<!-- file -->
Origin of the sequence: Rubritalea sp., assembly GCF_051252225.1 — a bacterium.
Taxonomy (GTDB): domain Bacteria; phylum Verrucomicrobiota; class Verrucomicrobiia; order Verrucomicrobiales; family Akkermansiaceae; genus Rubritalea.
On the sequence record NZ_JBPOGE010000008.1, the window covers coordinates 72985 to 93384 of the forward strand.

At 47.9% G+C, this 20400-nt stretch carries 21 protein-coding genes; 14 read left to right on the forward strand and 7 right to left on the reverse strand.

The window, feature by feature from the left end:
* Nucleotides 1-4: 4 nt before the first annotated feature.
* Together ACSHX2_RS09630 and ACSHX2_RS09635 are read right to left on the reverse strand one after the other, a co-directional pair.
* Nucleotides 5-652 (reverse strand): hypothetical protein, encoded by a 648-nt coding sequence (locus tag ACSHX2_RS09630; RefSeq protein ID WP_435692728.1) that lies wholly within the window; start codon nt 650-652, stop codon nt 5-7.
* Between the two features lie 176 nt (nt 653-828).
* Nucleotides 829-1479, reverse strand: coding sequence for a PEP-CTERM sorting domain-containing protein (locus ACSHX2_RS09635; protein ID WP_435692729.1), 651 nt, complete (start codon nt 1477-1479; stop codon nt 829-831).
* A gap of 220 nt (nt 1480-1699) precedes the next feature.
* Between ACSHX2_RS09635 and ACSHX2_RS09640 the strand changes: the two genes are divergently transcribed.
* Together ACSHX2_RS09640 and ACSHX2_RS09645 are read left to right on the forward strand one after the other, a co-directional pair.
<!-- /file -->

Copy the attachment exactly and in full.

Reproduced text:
Origin of the sequence: Rubritalea sp., assembly GCF_051252225.1 — a bacterium.
Taxonomy (GTDB): domain Bacteria; phylum Verrucomicrobiota; class Verrucomicrobiia; order Verrucomicrobiales; family Akkermansiaceae; genus Rubritalea.
On the sequence record NZ_JBPOGE010000008.1, the window covers coordinates 72985 to 93384 of the forward strand.

At 47.9% G+C, this 20400-nt stretch carries 21 protein-coding genes; 14 read left to right on the forward strand and 7 right to left on the reverse strand.

The window, feature by feature from the left end:
* Nucleotides 1-4: 4 nt before the first annotated feature.
* Together ACSHX2_RS09630 and ACSHX2_RS09635 are read right to left on the reverse strand one after the other, a co-directional pair.
* Nucleotides 5-652 (reverse strand): hypothetical protein, encoded by a 648-nt coding sequence (locus tag ACSHX2_RS09630; RefSeq protein ID WP_435692728.1) that lies wholly within the window; start codon nt 650-652, stop codon nt 5-7.
* Between the two features lie 176 nt (nt 653-828).
* Nucleotides 829-1479, reverse strand: coding sequence for a PEP-CTERM sorting domain-containing protein (locus ACSHX2_RS09635; protein ID WP_435692729.1), 651 nt, complete (start codon nt 1477-1479; stop codon nt 829-831).
* A gap of 220 nt (nt 1480-1699) precedes the next feature.
* Between ACSHX2_RS09635 and ACSHX2_RS09640 the strand changes: the two genes are divergently transcribed.
* Together ACSHX2_RS09640 and ACSHX2_RS09645 are read left to right on the forward strand one after the other, a co-directional pair.